By Tom Cushing
Obromneycare, Part One: What is it, exactly?Uploaded: Mar 22, 2012
The Affordable Care Act is (choose only one):
a. Socialized medicine
b. The moral equivalent of strapping grandma to an ice floe
c. The moral imperative of a civilized nation
d. Compromise legislation mandating universal coverage by private health insurers
e. Okay, none of the above is a complete description
The answer, of course, is "e", although "d" isn't a bad start. Over the next two weeks, we'll take a look at this hallmark legislation of the last four years. It is President Obama's version of universal health care legislation about which there has been so much controversy, and so little actual description. This week's blog will cover its major provisions if I miss any, I am certain to receive assistance from the readership. Next week's edition will cover costs and the legal arguments over its Constitutionality, mostly under the Commerce Clause. The Supreme Court has set aside an unusual six hours for oral argument on the subject.
The so-called Patient Protection and Affordable Care Act (hereinafter the ACA, or the Act) has ten major titles, and seeks to do many things. It will be phased-in over several years, with a few parts already in effect, but most others to-come. First and foremost, it will mandate that everyone secure coverage, eventually adding some 32 million presently uninsured Americans to the rolls of private insurers. Those who have coverage, mostly through employers, need see no change in their direct circumstances. Some 16 million uncovered Americans who are also ineligible for Medicaid assistance will need to buy-in, via web-based "exchanges" or otherwise. These are primarily healthy younger persons who don't choose coverage now because they believe they are immortal err, no, they generally perceive it as a bad deal they will likely not need until age and stress take their inevitable tolls.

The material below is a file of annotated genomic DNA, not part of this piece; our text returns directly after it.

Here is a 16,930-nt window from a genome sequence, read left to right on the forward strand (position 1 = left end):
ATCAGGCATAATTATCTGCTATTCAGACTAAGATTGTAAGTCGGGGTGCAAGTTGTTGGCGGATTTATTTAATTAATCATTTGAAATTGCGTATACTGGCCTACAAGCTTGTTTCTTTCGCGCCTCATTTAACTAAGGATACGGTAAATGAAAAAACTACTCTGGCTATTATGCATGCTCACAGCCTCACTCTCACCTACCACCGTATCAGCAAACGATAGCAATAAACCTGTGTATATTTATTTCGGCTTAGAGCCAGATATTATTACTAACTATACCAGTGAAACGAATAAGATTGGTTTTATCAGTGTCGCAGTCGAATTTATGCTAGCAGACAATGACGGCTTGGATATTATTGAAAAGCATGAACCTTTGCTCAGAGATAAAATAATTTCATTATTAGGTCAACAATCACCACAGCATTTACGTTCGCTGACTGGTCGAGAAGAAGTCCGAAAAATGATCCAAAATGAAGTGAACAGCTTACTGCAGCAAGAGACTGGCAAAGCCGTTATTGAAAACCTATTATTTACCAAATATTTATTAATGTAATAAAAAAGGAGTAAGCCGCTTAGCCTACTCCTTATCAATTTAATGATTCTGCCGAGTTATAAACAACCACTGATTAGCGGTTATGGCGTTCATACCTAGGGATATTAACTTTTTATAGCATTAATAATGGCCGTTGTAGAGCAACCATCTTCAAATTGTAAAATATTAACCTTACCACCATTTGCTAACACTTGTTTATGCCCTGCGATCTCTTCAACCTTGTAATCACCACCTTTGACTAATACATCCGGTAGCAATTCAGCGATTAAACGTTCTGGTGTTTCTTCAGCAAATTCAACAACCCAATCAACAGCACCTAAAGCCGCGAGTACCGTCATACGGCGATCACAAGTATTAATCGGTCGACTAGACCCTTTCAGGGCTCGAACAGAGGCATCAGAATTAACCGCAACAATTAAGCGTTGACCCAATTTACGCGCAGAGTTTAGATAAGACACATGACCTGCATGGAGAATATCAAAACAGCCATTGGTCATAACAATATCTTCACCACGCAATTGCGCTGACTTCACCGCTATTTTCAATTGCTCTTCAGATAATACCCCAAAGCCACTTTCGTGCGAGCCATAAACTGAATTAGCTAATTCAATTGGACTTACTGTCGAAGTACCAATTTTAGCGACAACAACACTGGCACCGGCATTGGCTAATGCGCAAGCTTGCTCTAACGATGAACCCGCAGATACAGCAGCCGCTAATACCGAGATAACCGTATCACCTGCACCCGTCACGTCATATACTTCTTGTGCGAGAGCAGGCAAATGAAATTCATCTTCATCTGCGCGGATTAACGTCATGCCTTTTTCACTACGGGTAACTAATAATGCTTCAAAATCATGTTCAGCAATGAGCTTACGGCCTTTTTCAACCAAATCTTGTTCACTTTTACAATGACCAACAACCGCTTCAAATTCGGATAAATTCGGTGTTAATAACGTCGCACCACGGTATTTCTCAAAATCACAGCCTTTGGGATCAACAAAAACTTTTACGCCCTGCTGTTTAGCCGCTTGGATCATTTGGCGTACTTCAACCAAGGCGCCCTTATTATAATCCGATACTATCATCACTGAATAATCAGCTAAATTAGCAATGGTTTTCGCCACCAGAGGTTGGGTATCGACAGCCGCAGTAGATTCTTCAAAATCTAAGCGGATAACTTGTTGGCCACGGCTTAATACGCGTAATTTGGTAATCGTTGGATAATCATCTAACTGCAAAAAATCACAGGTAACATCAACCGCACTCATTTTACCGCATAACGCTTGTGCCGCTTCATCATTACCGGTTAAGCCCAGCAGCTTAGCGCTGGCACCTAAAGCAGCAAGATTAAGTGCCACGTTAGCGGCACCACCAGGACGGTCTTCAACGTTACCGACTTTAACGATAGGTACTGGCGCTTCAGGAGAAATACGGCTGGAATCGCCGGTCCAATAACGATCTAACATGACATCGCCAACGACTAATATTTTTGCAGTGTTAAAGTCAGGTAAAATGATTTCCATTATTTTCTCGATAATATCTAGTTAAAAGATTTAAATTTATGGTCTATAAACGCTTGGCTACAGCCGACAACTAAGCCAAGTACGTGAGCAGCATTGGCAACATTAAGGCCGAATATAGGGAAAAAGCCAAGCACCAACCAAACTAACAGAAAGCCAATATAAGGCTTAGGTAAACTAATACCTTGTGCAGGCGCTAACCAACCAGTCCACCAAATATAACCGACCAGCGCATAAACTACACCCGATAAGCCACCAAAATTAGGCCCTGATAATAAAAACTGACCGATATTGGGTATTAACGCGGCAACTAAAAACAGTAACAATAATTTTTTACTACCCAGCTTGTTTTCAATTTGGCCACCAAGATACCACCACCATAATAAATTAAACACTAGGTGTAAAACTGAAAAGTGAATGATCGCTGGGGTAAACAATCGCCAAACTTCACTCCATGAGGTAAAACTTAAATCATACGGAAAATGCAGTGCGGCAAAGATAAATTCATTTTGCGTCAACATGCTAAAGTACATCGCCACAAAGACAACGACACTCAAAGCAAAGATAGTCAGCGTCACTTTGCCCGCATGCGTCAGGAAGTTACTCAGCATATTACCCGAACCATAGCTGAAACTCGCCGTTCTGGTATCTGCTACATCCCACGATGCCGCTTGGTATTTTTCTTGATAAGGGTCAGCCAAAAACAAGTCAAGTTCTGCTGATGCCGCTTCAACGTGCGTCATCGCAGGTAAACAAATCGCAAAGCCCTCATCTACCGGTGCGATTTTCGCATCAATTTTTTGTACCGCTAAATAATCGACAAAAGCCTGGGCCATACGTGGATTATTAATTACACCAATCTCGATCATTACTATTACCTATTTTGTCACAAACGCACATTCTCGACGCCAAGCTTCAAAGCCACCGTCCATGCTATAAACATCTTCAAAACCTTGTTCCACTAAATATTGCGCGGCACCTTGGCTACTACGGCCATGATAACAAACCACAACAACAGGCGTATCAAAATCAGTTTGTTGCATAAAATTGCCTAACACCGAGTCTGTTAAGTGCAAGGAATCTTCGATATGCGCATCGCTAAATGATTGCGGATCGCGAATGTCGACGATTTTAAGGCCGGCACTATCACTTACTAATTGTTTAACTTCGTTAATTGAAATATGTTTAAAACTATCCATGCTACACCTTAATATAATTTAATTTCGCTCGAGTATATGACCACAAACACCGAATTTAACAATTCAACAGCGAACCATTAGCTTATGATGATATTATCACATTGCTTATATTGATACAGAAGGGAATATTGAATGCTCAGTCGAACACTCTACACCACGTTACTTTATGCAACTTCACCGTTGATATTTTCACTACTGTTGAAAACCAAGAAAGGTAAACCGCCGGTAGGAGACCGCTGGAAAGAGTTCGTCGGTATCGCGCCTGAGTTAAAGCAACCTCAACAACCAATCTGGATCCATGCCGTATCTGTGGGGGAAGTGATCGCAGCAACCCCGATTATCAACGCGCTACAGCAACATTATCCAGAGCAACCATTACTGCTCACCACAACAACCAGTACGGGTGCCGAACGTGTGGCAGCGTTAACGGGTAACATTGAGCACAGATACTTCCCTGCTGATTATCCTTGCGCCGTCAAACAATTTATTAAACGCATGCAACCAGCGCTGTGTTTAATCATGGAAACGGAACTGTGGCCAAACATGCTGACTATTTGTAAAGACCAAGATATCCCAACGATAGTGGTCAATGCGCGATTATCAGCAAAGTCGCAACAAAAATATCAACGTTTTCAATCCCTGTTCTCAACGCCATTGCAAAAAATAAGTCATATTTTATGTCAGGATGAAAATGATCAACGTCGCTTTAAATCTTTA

In return for delivering those millions of customers to the insurance market, the Act requires certain decencies of health insurers, to wit: that pre-existing conditions not disqualify applicants, that young adults (boomer-ang-ers?) may remain on their parents' policies up to age 26, and that 80-85% of premiums must go to provide benefits.
Controversy deepens, for some, in Title II, where the other 16 million uncovered Americans are treated. Medicaid coverage currently does not extend to many among the poor and working poor, including childless adults. They will be brought within the Medicaid umbrella in 2014, under a criterion of household incomes less than 133% of the so-called federal poverty line (about $30,000/year). Although Medicaid is state-administered, the feds will reimburse 100% of new costs, at least through 2019. It is anticipated, though, that others who are now eligible, but have been excluded by dint of state program shenanigans or their own inattention, will also now obtain such coverage.
Titles III and IV deal with systemic improvements and strategic direction, focusing on improving Medicare's efficiency and developing a national disease prevention strategy. These were relatively uncontroversial elements of the Act, albeit they fueled the hysterical "death panels" claims. In an environment in which our diets have changed more in the last 50 years than in the previous 10,000 years (to quote Michael Pollan), my expanding girth and I eagerly await their report.
Titles V through VII cover miscellaneous topics like improving primary care availability in under-served areas, support for research into clinical effectiveness of treatments and therapies, and facilitating FDA focus on bio-similar products. The latter is a catch-up provision, as most other industrialized countries already have such programs in their regulatory regimes. Title VIII, the CLASS Act, has been scrapped as not fiscally sustainable.
Title IX, then, tells us how this will be paid-for, at least in-part. It includes surcharges on Medicare taxes for high-earners ($200K individuals, $250K families), assessments on insurance, drug and device manufacturers, and restrictions on Health Savings Accounts. It projects revenue of about $40 billion/year ($439B over ten years). Title X is a basket category of miscellaneous amendments to the earlier Titles.
So there you have it there's a lot to chew-on, philosophically. It is certainly communitarian in that it throws us all-in together, and progressive in terms of its fiscal impact. It is also both more and less than many people believe. Next week: cost estimates (which, contrary to some reports, have actually declined, of late), and a few words to frame the legal arguments over its Constitutionality (which has much to do, oddly, with home-grown wheat). Stay tuned!